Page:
I have people asking how our minimalist homeschooling schedule looks, and I’ll be honest, I’m just not a big fan of publishing our schedule. Why? Well, because it would be our schedule… not the schedule. I fear that people would look at it and think “that’s the minimalist homeschooling schedule.” You know? So, I would much rather provide lots of insight into minimalist homeschool planning than give a schedule that likely won’t work for many people.
As my husband put it, I’m more about encouraging people to rethink how they do things than telling them how to do it. So, with that in mind, take a look at my notes, and see if anything I do makes you rethink your homeschool planning… but, I’m not telling you how to do it :). Continue reading →
This is Part 1 of my two-part homeschool musings on time. In the book, Minimalist Homeschooling, a lot of words are devoted to decluttering homeschooling schedules. One of the hacks from this section is:
Minimalist Homeschooling Mindset Hack #16: How we choose to spend our time matters to ourselves and to those around us.
You can listen to this blog post:
I would edit this to say “How we spend our time matters, perhaps more than anything else to ourselves and to those around us.”
This is because we have a job to do. Whether you believe in a higher purpose for your life or not, the fact is, we all have a job to do. In fact, we all have several jobs to do that all require our attention, dedication, and yes, TIME.
I wrote job descriptions and detailed duties and responsibilities for each of my jobs.
The 15th Minimalist Homeschooling Mindset Hack in the book is: Goals highlight what is truly necessary. Since minimalist homeschooling relies on doing only that which is truly necessary or loved, it stands to reason that we have to decide what is truly necessary??? While the book walks you through establishing your own values and priorities to direct your goals, sometimes state education standards provide a good starting point for identifying our immediate goals.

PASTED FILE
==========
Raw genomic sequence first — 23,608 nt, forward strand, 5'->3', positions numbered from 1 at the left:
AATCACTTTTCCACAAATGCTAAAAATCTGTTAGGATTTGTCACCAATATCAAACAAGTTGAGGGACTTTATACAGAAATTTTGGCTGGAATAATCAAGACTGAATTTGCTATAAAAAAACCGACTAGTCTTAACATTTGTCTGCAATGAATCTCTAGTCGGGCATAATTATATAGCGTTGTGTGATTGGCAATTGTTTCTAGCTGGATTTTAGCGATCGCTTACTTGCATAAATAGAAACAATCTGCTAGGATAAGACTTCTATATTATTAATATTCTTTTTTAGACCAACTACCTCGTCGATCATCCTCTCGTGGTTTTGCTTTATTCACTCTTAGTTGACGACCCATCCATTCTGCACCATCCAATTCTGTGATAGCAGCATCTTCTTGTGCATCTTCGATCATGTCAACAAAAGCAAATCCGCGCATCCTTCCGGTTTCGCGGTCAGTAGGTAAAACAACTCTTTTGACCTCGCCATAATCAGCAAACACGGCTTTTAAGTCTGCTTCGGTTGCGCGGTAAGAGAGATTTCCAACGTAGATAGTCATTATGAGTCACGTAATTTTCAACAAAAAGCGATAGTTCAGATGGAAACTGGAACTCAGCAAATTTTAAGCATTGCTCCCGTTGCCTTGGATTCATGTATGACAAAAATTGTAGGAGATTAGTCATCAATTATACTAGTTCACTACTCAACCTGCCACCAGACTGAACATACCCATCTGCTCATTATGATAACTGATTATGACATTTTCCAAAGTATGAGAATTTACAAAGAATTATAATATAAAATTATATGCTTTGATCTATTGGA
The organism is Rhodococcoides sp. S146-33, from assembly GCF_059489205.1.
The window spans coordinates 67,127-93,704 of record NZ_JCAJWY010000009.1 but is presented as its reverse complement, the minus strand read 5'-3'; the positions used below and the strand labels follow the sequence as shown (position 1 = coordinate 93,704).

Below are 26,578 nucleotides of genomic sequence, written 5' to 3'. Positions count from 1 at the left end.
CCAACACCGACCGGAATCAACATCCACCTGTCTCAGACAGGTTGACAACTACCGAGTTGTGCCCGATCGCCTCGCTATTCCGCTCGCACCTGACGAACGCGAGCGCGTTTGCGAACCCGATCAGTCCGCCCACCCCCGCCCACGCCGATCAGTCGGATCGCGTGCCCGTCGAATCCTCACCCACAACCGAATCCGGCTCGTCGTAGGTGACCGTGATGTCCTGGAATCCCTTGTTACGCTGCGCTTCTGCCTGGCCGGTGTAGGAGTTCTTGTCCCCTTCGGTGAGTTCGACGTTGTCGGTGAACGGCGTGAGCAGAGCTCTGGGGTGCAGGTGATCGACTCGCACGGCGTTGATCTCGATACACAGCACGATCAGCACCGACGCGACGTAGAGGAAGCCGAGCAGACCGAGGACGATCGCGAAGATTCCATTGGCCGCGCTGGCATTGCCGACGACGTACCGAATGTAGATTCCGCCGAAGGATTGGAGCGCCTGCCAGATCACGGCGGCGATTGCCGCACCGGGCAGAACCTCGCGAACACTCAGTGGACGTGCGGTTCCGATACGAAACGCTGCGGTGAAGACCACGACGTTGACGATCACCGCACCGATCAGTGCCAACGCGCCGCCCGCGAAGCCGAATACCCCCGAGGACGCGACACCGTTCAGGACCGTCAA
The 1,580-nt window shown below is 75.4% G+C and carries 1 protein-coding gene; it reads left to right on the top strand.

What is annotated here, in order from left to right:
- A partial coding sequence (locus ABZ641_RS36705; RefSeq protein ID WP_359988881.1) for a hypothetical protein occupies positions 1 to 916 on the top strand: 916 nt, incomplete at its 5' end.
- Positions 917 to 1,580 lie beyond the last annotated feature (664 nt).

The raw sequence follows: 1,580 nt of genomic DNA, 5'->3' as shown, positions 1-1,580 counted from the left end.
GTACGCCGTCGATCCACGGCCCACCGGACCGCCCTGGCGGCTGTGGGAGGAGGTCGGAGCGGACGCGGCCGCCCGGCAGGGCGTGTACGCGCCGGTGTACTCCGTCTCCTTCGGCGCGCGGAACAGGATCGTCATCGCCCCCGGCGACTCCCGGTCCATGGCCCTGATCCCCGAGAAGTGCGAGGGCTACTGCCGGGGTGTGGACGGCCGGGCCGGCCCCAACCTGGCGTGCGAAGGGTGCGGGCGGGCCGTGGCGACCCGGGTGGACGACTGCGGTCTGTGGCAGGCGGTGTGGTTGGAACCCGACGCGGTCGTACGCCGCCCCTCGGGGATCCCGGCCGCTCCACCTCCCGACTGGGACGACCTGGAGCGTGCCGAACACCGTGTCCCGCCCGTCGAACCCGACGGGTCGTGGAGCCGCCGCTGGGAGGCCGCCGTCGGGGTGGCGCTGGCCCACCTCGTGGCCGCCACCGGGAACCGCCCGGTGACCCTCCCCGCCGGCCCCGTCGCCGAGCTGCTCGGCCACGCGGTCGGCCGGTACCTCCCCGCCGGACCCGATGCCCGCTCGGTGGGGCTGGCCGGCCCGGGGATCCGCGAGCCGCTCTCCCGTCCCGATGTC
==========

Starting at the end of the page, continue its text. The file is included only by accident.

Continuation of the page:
Honestly, when I began homeschooling, state education standards were the most straightforward way to assess:
Looking to simplify your homeschool, but reluctant to make any major changes and overhaul your plans? Guess what? You don’t have to start big. I’ve compiled a list of changes that you could make TODAY to start minimalist homeschooling. Continue reading →
Lots of blogs, podcasts, and conversations over coffee talk about homeschool mom self-care. We know it’s important, but rarely is it a priority. I’m the worst. I spent years of my life researching the effects of chronic-stinkin’-stress, and how it LITERALLY rewires parts of the brain and changes behavior, and yet, I fall prey to chronic stress as much as everyone else. Although, I’m getting better.
I want to talk about 2017, and what it taught me…
Normally, I’m a planner. I’m a list-maker and checker-offer (apparently, I make-up words, too). But, 2017 was totally the year that was NOT planned.Continue reading →
One of the questions that comes up frequently among minimalist homeschoolers, is how to “spread the feast,” while keeping things simple and stress-free. Luckily, if you can adjust your mindset a bit, there are a 4 key ways to combine spreading the feast like Charlotte Mason and minimalist homeschooling simplicity. Continue reading →
Life can feel so overwhelming. So busy. Some days – most days – there is a never-ending to-do list and no light at the end of the tunnel. We crave an easier existence, but don’t know how exactly to simplify life.
In comes Little House in the Big Woods by Laura Ingalls Wilder. If you haven’t read the book recently, I suggest picking it up as a case study on how to simplify life. Then use the Little House as a litmus test for your own life.
No time to go read a novel?
I hear ya. That’s why you’re here!
So, I’ll give you the “Everything You Need to Know about Using the Little House Litmus Test to Simplify Life” article here. Here are 7 ways to be more “Little House” in life: Continue reading →